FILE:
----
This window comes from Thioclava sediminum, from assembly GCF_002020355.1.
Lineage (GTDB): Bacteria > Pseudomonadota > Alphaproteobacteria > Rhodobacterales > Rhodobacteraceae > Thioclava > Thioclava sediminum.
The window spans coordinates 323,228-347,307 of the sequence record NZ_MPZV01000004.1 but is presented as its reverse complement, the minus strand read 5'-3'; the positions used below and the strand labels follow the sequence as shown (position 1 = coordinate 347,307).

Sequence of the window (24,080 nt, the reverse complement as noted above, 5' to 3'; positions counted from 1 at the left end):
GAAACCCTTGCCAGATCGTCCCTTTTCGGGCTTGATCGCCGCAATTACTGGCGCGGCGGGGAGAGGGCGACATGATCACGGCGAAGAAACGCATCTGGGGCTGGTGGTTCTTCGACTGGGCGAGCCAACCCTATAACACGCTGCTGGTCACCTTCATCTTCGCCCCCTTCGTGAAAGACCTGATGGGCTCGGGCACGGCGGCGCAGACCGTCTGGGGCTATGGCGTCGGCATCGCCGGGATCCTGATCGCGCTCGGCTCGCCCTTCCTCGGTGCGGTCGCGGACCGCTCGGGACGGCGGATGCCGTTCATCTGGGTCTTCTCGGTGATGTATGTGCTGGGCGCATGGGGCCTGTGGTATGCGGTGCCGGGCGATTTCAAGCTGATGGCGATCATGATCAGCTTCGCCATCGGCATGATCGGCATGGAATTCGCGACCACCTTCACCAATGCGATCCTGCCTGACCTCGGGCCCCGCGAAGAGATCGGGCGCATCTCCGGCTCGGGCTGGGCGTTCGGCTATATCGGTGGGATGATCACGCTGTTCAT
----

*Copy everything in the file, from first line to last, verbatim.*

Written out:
This window comes from Thioclava sediminum, from assembly GCF_002020355.1.
Lineage (GTDB): Bacteria > Pseudomonadota > Alphaproteobacteria > Rhodobacterales > Rhodobacteraceae > Thioclava > Thioclava sediminum.
The window spans coordinates 323,228-347,307 of the sequence record NZ_MPZV01000004.1 but is presented as its reverse complement, the minus strand read 5'-3'; the positions used below and the strand labels follow the sequence as shown (position 1 = coordinate 347,307).

Sequence of the window (24,080 nt, the reverse complement as noted above, 5' to 3'; positions counted from 1 at the left end):
GAAACCCTTGCCAGATCGTCCCTTTTCGGGCTTGATCGCCGCAATTACTGGCGCGGCGGGGAGAGGGCGACATGATCACGGCGAAGAAACGCATCTGGGGCTGGTGGTTCTTCGACTGGGCGAGCCAACCCTATAACACGCTGCTGGTCACCTTCATCTTCGCCCCCTTCGTGAAAGACCTGATGGGCTCGGGCACGGCGGCGCAGACCGTCTGGGGCTATGGCGTCGGCATCGCCGGGATCCTGATCGCGCTCGGCTCGCCCTTCCTCGGTGCGGTCGCGGACCGCTCGGGACGGCGGATGCCGTTCATCTGGGTCTTCTCGGTGATGTATGTGCTGGGCGCATGGGGCCTGTGGTATGCGGTGCCGGGCGATTTCAAGCTGATGGCGATCATGATCAGCTTCGCCATCGGCATGATCGGCATGGAATTCGCGACCACCTTCACCAATGCGATCCTGCCTGACCTCGGGCCCCGCGAAGAGATCGGGCGCATCTCCGGCTCGGGCTGGGCGTTCGGCTATATCGGTGGGATGATCACGCTGTTCAT